Deer-vehicle collisions “are an unfortunate and often painful consequence of
having a thriving white-tailed deer population.

PENNSYLVANIA GAME COMMISSION EXECUTIVE DIRECTOR VERN ROSS

Sept 27, 2005

 

PZP Helping Endangered Species
Prezwalski Horses



The Prezwalski horse
(Equus przewalskii Poljakow) is an ancient species of wild horse that once lived in Mongolia. It is now thought to be extinct in the wild. According to Species Profiles "Prezwalski's horse is virtually extinct in its native Mongolian habitat because of overhunting and the spread of the human population... By 1879, Prezwalski's horses were already in danger of becoming extinct." Before these horses disappeared from the wild, however, some were captured and brought to zoos and refuges, where they have survived. A number of organizations are now attempting to re-introduce these rare horses into Mongolia.

Prezwalski's horses are small, the size of a pony; they are dun colored, with a dark dorsal stripe, that is, a stripe running down their back, and according to the above-mentioned source, they are "the only horse to have a stiff, brushlike mane" that is, a mane that stands up.



The horses shown in these photographs were preserved by a French non-profit organization known as the "Association pour le cheval de Prezwalski: TAKH." The photographs were taken by Pierre Goeldlin in southern France, in an area called Le Sambuc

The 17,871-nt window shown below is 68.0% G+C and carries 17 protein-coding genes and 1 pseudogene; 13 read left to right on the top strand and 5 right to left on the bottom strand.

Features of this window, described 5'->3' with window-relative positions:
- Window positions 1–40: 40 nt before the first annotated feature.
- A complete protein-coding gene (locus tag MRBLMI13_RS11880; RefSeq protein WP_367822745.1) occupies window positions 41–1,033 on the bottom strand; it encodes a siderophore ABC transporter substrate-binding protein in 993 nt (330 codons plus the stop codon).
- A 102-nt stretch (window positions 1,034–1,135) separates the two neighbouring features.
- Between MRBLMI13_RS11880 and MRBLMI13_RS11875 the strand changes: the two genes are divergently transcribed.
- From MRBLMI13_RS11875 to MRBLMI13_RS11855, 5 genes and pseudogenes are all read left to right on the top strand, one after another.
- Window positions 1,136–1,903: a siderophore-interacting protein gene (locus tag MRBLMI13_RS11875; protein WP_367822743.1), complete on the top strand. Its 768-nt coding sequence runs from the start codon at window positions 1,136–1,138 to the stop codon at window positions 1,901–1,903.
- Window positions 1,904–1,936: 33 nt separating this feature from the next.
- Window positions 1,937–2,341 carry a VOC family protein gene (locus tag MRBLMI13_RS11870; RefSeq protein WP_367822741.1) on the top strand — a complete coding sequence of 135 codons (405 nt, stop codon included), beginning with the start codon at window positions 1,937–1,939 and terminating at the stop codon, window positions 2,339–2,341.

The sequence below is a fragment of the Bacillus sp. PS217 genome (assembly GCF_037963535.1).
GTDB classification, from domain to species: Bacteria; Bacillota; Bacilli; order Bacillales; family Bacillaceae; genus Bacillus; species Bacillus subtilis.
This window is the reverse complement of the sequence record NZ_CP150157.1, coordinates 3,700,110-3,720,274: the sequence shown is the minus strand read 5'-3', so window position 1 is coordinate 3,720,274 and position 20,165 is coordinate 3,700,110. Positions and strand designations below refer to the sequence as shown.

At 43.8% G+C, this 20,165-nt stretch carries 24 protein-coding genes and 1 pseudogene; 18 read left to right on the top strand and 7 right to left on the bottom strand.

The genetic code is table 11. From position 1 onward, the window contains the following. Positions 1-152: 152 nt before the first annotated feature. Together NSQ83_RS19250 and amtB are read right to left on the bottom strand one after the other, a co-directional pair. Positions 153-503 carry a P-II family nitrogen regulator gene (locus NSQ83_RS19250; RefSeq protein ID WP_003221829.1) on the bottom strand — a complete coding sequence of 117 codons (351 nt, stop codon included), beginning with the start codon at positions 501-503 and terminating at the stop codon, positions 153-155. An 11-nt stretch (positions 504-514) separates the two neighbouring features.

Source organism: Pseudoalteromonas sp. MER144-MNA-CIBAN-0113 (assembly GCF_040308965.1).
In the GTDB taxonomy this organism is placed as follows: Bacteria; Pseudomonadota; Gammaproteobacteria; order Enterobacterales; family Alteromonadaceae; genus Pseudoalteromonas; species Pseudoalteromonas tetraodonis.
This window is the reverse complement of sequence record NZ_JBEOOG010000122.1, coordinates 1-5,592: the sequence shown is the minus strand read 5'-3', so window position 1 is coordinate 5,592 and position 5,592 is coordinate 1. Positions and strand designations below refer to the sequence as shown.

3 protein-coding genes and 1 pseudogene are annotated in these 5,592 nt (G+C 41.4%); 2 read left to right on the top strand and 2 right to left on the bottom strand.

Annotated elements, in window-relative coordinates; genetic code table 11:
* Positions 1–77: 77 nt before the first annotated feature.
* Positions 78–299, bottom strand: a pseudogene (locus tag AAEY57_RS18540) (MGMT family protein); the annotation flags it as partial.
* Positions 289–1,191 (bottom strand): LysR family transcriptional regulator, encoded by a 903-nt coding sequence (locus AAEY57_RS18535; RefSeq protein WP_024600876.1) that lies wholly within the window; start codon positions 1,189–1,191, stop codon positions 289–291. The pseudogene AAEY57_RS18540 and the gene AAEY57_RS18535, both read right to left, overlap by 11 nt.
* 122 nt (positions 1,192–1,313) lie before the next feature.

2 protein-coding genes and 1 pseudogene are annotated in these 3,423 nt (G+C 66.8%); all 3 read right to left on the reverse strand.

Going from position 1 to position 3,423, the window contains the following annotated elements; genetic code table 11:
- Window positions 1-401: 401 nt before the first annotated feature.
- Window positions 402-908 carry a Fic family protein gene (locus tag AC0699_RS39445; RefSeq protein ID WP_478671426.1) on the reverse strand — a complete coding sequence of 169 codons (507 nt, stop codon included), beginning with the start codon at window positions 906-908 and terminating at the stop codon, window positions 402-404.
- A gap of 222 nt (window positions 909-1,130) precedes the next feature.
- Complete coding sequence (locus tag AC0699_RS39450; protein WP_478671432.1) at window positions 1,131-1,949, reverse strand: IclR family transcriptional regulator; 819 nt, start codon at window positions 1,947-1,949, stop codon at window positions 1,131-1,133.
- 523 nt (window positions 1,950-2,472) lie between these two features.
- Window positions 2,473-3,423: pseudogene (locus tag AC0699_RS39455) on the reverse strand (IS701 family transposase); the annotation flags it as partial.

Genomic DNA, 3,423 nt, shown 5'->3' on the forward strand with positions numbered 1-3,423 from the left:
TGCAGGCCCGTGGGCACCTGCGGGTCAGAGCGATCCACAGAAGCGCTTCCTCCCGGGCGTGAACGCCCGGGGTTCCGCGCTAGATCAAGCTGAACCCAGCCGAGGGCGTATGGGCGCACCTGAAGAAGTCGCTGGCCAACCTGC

This French organization planned to ship approximately 15-20 mares to the Mongolian Preserve in the summer of 2004. They temporarily contracepted these mares with PZP in preparation for the long trip since they did not want to transport pregnant mares for fear of stress related abortions. Irwin KM Liu, DVM, Ph.D., Professor, Department of Population Health and Reproduction, School of Veterinary Medicine, University of California, Davis has supported these efforts, and indeed, the lab at UC, Davis donated the PZP with which the horses were inoculated.

Because zoos lack sufficient space to allow all of their animals to reproduce every year, they have used PZP, a reversible contraceptive, to limit reproduction Nevertheless, because baby animals are appealing and attract the public, at least in the past, some zoos permitted their animals to reproduce and then later sold the "excess" animals when they were grown. Some of these animals from zoos have ended up in canned hunts. Such practices have been severely criticized.

This use of PZP in helping to establish Prezwalski horses in Mongolia shows another aspect of the importance of having a reversible contraceptive.